A Guide to Starting a Business in Italy
Italy is famous for many brands across a wide range of industries, and despite its reputation for red tape, bureaucracy, corruption, a rigid labor market, it remains an attractive destination for many entrepreneurs.
The process of setting up a business in Italy is quite lengthy and strenuous and can be especially challenging if you aren’t aware of the Italian laws and culture. However, you don’t have to worry! If you’re looking to start a business in Italy, we have all the answers.
Here are a few steps to help you get started on launching a business in Italy.
Draft a Business Plan
The key to setting up a business in Italy is drafting an iron-clad business plan. The success of a business largely relies on the understanding of the market and the target clientele. A business plan can help you put together all important information about your business, including its goals, objectives, strategies, idea, and target market.
Drafting a business plan will help you figure out the following:
- If there’s room for your business in the Italian market
- Your network and connections
- Your target customers
- Your target market
- Your start-up expenses
- Your short and long-term objectives and plans
Once you’ve drafted a business plan, you’ll have a better idea of how to navigate the Italian market.
Decide Your Company Status
Drafting the business plan will probably give an idea about the type of company you want to form. Your choice of the legal entity you want to form depends on many factors, including the intended size of the business, the main operations, and the overall budget.
The most common types of companies are:
- Sole trader – This simplest business structure that is owned and operated by an individual, where the owner is responsible for all payments and liabilities.
- Partnership – Flexible type of company structure where individuals partner up with other individuals to run a business. Depending on the nature of the business, a partnership can have limited liability or unlimited liability.
- Limited Liability Company – Large business entities that have no minimum threshold for share capital and have limited liability.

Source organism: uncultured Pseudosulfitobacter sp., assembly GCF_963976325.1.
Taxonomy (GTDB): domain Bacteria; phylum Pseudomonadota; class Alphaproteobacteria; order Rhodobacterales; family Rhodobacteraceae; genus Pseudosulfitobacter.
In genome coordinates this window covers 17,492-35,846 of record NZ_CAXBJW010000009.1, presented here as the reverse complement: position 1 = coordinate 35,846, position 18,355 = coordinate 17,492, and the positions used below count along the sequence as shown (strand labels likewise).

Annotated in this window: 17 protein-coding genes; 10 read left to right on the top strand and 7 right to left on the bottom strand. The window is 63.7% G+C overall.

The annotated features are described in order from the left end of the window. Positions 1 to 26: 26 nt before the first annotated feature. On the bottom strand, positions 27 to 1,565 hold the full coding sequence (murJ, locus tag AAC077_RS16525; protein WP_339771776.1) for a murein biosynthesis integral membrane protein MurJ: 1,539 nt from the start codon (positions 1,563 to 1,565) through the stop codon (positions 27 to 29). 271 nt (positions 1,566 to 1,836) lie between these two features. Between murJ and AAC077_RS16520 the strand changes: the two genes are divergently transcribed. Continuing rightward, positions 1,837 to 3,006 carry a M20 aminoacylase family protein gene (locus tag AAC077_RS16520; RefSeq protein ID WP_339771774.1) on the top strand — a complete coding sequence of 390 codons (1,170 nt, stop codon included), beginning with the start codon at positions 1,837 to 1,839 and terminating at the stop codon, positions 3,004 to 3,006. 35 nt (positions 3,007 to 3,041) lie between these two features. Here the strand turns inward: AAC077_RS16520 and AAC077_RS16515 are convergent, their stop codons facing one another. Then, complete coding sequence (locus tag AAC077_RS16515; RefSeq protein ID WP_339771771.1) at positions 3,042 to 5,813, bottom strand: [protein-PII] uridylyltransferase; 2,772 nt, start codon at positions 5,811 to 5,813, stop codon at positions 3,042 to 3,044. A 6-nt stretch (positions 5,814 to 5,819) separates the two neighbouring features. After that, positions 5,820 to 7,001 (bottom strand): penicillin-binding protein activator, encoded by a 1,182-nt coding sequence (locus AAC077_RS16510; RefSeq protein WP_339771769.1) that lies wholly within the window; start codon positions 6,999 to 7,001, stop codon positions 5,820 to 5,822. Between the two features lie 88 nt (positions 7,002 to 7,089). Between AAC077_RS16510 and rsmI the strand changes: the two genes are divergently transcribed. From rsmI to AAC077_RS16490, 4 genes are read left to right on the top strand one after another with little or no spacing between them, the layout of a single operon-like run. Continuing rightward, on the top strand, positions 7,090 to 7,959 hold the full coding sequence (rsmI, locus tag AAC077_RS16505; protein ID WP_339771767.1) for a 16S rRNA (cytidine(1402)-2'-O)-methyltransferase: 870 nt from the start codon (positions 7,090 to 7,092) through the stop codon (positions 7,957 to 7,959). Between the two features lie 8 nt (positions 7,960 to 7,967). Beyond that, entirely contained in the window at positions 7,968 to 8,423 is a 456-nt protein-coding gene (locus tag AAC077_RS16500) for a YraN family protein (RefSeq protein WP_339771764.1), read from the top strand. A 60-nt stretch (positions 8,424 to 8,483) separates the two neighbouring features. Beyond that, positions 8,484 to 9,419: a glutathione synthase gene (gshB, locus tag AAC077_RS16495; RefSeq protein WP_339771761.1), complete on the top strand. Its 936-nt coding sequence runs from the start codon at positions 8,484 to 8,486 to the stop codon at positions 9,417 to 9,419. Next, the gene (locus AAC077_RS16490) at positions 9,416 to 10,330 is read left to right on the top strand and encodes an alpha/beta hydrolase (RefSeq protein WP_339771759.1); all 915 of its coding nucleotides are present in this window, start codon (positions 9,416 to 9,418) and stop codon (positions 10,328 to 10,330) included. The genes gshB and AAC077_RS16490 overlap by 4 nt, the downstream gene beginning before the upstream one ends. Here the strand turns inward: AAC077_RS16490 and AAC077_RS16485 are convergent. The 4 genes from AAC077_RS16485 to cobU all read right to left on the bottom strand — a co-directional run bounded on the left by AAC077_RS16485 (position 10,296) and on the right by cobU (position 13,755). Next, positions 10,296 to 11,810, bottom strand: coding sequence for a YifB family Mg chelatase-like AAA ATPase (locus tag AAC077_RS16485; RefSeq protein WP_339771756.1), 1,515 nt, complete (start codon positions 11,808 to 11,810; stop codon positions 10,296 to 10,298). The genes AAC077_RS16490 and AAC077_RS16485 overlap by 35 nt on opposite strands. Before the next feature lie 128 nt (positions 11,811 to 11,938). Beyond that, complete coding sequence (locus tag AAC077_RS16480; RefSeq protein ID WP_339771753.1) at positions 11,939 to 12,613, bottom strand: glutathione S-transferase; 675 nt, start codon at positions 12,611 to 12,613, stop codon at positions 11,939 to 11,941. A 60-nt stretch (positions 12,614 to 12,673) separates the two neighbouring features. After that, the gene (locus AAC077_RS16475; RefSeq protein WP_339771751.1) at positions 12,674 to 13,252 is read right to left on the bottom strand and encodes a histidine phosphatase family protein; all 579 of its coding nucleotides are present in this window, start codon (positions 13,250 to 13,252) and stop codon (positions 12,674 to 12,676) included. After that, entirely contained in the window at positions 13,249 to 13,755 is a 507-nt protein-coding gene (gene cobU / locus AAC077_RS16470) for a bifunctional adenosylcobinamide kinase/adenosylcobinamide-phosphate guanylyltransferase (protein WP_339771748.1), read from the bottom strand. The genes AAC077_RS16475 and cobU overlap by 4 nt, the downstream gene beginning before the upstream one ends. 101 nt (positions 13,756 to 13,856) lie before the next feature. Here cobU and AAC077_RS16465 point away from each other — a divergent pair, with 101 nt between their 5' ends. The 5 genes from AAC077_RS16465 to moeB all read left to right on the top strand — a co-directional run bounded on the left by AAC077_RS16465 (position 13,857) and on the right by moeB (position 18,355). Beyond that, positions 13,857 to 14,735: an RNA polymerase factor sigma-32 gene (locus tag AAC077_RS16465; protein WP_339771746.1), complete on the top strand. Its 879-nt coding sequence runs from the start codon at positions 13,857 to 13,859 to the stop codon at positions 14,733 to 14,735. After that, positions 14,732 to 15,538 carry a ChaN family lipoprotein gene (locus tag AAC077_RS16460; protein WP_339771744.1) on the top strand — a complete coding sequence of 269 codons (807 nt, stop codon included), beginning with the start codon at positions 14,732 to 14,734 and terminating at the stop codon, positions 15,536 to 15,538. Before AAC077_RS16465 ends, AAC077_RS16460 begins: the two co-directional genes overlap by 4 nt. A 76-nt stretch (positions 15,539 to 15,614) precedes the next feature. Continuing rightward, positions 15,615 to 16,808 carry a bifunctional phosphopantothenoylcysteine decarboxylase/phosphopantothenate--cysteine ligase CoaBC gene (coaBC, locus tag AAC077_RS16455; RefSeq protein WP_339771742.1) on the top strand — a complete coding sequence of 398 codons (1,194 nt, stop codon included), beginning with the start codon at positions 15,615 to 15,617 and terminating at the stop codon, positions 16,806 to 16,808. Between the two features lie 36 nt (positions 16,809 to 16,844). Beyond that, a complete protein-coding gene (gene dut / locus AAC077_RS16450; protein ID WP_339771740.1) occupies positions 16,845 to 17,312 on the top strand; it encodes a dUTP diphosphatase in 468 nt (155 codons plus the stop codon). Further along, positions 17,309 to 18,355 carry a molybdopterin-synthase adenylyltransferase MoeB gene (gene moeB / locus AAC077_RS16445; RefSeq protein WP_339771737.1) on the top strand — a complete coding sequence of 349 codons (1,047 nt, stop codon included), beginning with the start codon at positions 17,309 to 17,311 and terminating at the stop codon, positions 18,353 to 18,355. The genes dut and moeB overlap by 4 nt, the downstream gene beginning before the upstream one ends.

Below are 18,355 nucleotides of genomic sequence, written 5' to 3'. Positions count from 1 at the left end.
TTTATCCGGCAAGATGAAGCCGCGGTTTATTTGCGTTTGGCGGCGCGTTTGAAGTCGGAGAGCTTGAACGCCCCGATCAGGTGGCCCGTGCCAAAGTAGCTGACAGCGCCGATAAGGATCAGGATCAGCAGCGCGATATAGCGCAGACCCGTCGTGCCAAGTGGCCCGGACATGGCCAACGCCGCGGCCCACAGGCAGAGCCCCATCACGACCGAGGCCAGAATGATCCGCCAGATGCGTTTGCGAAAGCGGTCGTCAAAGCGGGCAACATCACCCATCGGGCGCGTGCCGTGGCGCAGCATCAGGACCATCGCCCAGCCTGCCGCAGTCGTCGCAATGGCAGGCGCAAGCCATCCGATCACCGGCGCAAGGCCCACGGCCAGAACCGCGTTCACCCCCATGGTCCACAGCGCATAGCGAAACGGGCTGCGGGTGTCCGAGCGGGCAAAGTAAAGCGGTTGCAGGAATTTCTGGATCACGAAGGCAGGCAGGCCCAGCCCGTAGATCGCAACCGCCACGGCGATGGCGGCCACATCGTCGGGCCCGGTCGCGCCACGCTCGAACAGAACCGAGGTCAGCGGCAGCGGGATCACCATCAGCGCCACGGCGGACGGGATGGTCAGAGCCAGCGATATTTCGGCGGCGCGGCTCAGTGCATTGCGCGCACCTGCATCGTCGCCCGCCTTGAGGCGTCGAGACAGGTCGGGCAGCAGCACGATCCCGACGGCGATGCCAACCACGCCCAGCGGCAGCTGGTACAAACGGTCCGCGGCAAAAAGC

- Public Limited Company – Large businesses listed in the stock exchange with an unlimited number of shareholders.
If you’re launching a new business, forming a limited liability company has many advantages in Italy. With this status, you can create a company comprising just one shareholder that invests a minimum of €1. Also, the director of a limited liability company doesn’t need to be a European Union resident, which is beneficial for foreign investors.
You can also form a public limited company if you plan to havea minimum paid-up capital of €50,000 or want your company listed on the stock exchange.
Get a Long-Term Permit
This is probably one of the most critical aspects to consider when starting a business in Italy. In order to set up your business in Italy, you will need to have a legal permit to live and work in the country. While EU residents that have international agreements with Italy are exempted from this, non-EU entrepreneurs will require a visa to be able to set up their venture.
Get Ready for Paperwork
Once you’ve decided on the type of company you want to create and filed for your visa with the Italian embassy, it’s time to register your company. You will need to put together many necessary documents for this step to play out successfully. If this seems like too much work, you can always hire a local lawyer who’s familiar with the Italian business ecosystem.
You will need to draft the memorandum and articles of association along with your company’s bylaws or social contract and have them notarized. The notary will register your business with the Universal Company Register. Along with the notary expenses, you will also have to bear the expenses for both the Chamber of Commerce and the Register of Enterprises as they will be involved in the registration process. Moreover, you will also have to bear the fee to get your accounting and corporate books authentication by the Trade Register.
If you choose to operate as a freelancer, the amount of paperwork required will significantly decrease, making the registration process much easier.
Set Up Your Corporate Bank Account
It is mandatory for every company to open their corporate bank account through which they can conduct business transactions. When opening a company bank account, you will need to provide the bank with some documents that show the legitimacy of your business. Since Italian banks are quite conservation when it comes to lending, you will have to have your start-up money ready beforehand, and depending on your company status, you will have to deposit at least 25% of this money into this account.
Register for Taxes
The Italian law has five main types of taxes: Income tax, corporate tax, VAT or sales tax, tax on services, and excise tax.If you’re a foreign national working in Italy, then you will be taxed on the income you earn there. Moreover, once your company is registered, the two main taxes to register for arecorporate tax and VAT. There may also be some other minor taxes, such as property tax and tax on financial transactions, that you might have to incur.
The Bottom Line
In the past, Italy has had a reputation for corruption, bureaucracy, red tape, and other structural issues that have position it unfavorably to potential foreign investors and entrepreneurs looking to start their ventures. However, many reforms have been brought on by the former Prime Minister, Matteo Renzi, that has made Italy an attractive destination for foreigners looking to set up their business. Some particular Italian industries that draw in investors and entrepreneurs include chemicals, manufacturing, transport, and mechanical and construction sectors. So, if you’re one of those looking for a business opportunity in Italy, we hope this guide can help get you started.